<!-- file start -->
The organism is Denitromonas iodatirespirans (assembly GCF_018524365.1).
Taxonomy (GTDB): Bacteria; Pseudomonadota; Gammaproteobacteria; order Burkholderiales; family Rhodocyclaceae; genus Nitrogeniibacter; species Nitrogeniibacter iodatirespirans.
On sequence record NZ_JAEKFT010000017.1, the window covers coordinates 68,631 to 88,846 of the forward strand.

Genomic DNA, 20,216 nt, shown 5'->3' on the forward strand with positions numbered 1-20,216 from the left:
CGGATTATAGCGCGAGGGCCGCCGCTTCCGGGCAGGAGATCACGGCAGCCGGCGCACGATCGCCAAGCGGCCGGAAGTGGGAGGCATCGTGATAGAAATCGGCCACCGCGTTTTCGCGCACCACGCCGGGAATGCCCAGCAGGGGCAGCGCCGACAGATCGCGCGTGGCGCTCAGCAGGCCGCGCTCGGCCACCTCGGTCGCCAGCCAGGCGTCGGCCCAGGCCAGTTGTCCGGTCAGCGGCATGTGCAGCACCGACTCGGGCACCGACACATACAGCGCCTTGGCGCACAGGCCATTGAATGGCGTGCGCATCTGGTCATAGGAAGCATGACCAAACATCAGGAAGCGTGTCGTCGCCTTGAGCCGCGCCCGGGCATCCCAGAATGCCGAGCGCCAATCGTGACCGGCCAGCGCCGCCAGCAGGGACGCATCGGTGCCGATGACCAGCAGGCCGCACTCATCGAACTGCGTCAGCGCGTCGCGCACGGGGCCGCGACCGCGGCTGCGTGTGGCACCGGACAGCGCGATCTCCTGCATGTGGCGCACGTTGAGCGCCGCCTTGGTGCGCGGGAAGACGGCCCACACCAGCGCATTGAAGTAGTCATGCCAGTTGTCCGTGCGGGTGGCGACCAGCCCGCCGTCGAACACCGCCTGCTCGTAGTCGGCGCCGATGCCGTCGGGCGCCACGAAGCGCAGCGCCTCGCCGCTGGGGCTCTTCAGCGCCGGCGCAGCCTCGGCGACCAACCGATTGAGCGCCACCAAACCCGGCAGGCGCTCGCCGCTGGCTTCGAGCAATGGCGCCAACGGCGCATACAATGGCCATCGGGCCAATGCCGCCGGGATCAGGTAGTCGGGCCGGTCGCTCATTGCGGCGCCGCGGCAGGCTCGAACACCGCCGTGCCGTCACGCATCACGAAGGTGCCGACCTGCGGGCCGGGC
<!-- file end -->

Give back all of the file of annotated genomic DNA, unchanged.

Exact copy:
The organism is Denitromonas iodatirespirans (assembly GCF_018524365.1).
Taxonomy (GTDB): Bacteria; Pseudomonadota; Gammaproteobacteria; order Burkholderiales; family Rhodocyclaceae; genus Nitrogeniibacter; species Nitrogeniibacter iodatirespirans.
On sequence record NZ_JAEKFT010000017.1, the window covers coordinates 68,631 to 88,846 of the forward strand.

Genomic DNA, 20,216 nt, shown 5'->3' on the forward strand with positions numbered 1-20,216 from the left:
CGGATTATAGCGCGAGGGCCGCCGCTTCCGGGCAGGAGATCACGGCAGCCGGCGCACGATCGCCAAGCGGCCGGAAGTGGGAGGCATCGTGATAGAAATCGGCCACCGCGTTTTCGCGCACCACGCCGGGAATGCCCAGCAGGGGCAGCGCCGACAGATCGCGCGTGGCGCTCAGCAGGCCGCGCTCGGCCACCTCGGTCGCCAGCCAGGCGTCGGCCCAGGCCAGTTGTCCGGTCAGCGGCATGTGCAGCACCGACTCGGGCACCGACACATACAGCGCCTTGGCGCACAGGCCATTGAATGGCGTGCGCATCTGGTCATAGGAAGCATGACCAAACATCAGGAAGCGTGTCGTCGCCTTGAGCCGCGCCCGGGCATCCCAGAATGCCGAGCGCCAATCGTGACCGGCCAGCGCCGCCAGCAGGGACGCATCGGTGCCGATGACCAGCAGGCCGCACTCATCGAACTGCGTCAGCGCGTCGCGCACGGGGCCGCGACCGCGGCTGCGTGTGGCACCGGACAGCGCGATCTCCTGCATGTGGCGCACGTTGAGCGCCGCCTTGGTGCGCGGGAAGACGGCCCACACCAGCGCATTGAAGTAGTCATGCCAGTTGTCCGTGCGGGTGGCGACCAGCCCGCCGTCGAACACCGCCTGCTCGTAGTCGGCGCCGATGCCGTCGGGCGCCACGAAGCGCAGCGCCTCGCCGCTGGGGCTCTTCAGCGCCGGCGCAGCCTCGGCGACCAACCGATTGAGCGCCACCAAACCCGGCAGGCGCTCGCCGCTGGCTTCGAGCAATGGCGCCAACGGCGCATACAATGGCCATCGGGCCAATGCCGCCGGGATCAGGTAGTCGGGCCGGTCGCTCATTGCGGCGCCGCGGCAGGCTCGAACACCGCCGTGCCGTCACGCATCACGAAGGTGCCGACCTGCGGGCCGGGC